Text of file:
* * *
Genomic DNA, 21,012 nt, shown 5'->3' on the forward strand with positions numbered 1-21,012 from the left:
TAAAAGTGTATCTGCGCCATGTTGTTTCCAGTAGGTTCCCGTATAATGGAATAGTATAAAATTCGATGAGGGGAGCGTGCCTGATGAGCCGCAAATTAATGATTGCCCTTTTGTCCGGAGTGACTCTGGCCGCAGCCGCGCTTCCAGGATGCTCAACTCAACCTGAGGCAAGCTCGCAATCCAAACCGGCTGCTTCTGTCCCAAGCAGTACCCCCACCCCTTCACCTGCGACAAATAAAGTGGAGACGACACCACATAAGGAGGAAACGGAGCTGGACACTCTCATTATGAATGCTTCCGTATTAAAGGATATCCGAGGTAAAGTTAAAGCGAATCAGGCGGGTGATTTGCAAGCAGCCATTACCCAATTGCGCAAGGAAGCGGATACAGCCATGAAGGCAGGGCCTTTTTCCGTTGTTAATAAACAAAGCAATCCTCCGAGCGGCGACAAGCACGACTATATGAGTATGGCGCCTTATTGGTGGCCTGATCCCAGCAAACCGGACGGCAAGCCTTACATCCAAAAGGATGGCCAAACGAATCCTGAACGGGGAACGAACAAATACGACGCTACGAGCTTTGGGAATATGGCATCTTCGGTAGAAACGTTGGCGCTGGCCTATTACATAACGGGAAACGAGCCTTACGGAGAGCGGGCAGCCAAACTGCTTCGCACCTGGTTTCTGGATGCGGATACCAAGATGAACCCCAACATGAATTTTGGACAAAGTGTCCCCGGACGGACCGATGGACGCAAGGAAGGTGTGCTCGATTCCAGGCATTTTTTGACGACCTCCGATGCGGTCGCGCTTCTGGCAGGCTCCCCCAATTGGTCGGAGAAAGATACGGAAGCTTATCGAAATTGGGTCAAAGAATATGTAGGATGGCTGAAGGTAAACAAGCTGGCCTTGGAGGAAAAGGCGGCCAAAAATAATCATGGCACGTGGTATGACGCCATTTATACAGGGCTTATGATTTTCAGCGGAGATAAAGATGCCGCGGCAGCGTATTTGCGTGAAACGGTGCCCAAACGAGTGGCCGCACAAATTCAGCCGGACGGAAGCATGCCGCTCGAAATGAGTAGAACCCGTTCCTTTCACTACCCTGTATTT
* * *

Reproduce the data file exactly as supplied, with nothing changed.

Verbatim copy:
Genomic DNA, 21,012 nt, shown 5'->3' on the forward strand with positions numbered 1-21,012 from the left:
TAAAAGTGTATCTGCGCCATGTTGTTTCCAGTAGGTTCCCGTATAATGGAATAGTATAAAATTCGATGAGGGGAGCGTGCCTGATGAGCCGCAAATTAATGATTGCCCTTTTGTCCGGAGTGACTCTGGCCGCAGCCGCGCTTCCAGGATGCTCAACTCAACCTGAGGCAAGCTCGCAATCCAAACCGGCTGCTTCTGTCCCAAGCAGTACCCCCACCCCTTCACCTGCGACAAATAAAGTGGAGACGACACCACATAAGGAGGAAACGGAGCTGGACACTCTCATTATGAATGCTTCCGTATTAAAGGATATCCGAGGTAAAGTTAAAGCGAATCAGGCGGGTGATTTGCAAGCAGCCATTACCCAATTGCGCAAGGAAGCGGATACAGCCATGAAGGCAGGGCCTTTTTCCGTTGTTAATAAACAAAGCAATCCTCCGAGCGGCGACAAGCACGACTATATGAGTATGGCGCCTTATTGGTGGCCTGATCCCAGCAAACCGGACGGCAAGCCTTACATCCAAAAGGATGGCCAAACGAATCCTGAACGGGGAACGAACAAATACGACGCTACGAGCTTTGGGAATATGGCATCTTCGGTAGAAACGTTGGCGCTGGCCTATTACATAACGGGAAACGAGCCTTACGGAGAGCGGGCAGCCAAACTGCTTCGCACCTGGTTTCTGGATGCGGATACCAAGATGAACCCCAACATGAATTTTGGACAAAGTGTCCCCGGACGGACCGATGGACGCAAGGAAGGTGTGCTCGATTCCAGGCATTTTTTGACGACCTCCGATGCGGTCGCGCTTCTGGCAGGCTCCCCCAATTGGTCGGAGAAAGATACGGAAGCTTATCGAAATTGGGTCAAAGAATATGTAGGATGGCTGAAGGTAAACAAGCTGGCCTTGGAGGAAAAGGCGGCCAAAAATAATCATGGCACGTGGTATGACGCCATTTATACAGGGCTTATGATTTTCAGCGGAGATAAAGATGCCGCGGCAGCGTATTTGCGTGAAACGGTGCCCAAACGAGTGGCCGCACAAATTCAGCCGGACGGAAGCATGCCGCTCGAAATGAGTAGAACCCGTTCCTTTCACTACCCTGTATTT